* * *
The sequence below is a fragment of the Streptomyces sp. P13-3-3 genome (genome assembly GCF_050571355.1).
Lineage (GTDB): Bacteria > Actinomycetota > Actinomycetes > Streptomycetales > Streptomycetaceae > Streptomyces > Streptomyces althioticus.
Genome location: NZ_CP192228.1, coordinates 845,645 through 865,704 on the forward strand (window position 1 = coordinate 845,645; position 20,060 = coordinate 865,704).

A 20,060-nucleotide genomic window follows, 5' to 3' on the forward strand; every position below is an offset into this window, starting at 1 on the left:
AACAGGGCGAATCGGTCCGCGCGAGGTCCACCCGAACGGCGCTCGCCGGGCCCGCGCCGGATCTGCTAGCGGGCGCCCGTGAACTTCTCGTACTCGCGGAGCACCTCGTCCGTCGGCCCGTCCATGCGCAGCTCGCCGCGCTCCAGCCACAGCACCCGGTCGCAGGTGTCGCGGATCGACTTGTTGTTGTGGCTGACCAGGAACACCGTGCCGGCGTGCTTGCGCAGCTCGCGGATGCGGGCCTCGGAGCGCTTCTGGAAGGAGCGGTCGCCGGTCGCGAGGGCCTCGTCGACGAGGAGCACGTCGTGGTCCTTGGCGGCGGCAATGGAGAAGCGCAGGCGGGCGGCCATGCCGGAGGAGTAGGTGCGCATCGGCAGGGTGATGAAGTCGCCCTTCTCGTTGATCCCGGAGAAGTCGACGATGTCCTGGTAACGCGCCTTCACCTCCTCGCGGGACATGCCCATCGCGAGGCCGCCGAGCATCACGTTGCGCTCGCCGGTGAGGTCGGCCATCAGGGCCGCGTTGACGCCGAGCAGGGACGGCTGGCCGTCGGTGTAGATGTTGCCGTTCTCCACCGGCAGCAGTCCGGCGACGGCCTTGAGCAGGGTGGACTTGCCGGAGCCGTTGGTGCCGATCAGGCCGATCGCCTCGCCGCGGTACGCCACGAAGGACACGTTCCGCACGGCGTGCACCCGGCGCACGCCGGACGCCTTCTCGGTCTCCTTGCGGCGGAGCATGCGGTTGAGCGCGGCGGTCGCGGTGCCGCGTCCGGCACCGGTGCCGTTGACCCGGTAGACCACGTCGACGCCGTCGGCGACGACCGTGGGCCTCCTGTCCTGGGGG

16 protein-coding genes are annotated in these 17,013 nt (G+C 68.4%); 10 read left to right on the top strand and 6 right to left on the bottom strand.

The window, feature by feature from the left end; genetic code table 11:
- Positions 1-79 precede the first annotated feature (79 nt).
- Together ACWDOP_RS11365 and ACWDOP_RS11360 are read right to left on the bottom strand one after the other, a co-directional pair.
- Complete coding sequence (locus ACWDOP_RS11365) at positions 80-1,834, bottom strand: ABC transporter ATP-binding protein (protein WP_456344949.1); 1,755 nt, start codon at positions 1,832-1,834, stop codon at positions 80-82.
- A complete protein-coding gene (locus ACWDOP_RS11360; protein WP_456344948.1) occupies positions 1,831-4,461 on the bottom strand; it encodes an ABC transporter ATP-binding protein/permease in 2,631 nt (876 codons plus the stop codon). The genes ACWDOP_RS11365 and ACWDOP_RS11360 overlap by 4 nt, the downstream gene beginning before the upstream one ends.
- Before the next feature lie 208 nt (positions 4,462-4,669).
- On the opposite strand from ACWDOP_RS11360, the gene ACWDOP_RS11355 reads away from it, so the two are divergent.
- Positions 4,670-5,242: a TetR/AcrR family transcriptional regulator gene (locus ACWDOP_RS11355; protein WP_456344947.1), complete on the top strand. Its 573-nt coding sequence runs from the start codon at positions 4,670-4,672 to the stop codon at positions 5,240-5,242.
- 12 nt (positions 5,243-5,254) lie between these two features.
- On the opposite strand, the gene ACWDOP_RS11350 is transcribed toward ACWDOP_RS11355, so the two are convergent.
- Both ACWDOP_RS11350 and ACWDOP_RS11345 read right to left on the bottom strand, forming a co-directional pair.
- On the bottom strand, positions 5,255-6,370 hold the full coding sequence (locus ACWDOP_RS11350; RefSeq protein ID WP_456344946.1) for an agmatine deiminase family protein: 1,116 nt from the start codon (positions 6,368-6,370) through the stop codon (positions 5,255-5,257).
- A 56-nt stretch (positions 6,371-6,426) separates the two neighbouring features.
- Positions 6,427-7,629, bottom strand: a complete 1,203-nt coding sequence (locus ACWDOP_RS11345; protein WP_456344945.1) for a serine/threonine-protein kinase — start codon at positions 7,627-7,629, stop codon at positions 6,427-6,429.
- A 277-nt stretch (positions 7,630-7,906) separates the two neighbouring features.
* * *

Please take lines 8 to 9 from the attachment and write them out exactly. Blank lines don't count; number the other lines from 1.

- Positions 1-79 precede the first annotated feature (79 nt).
- Together ACWDOP_RS11365 and ACWDOP_RS11360 are read right to left on the bottom strand one after the other, a co-directional pair.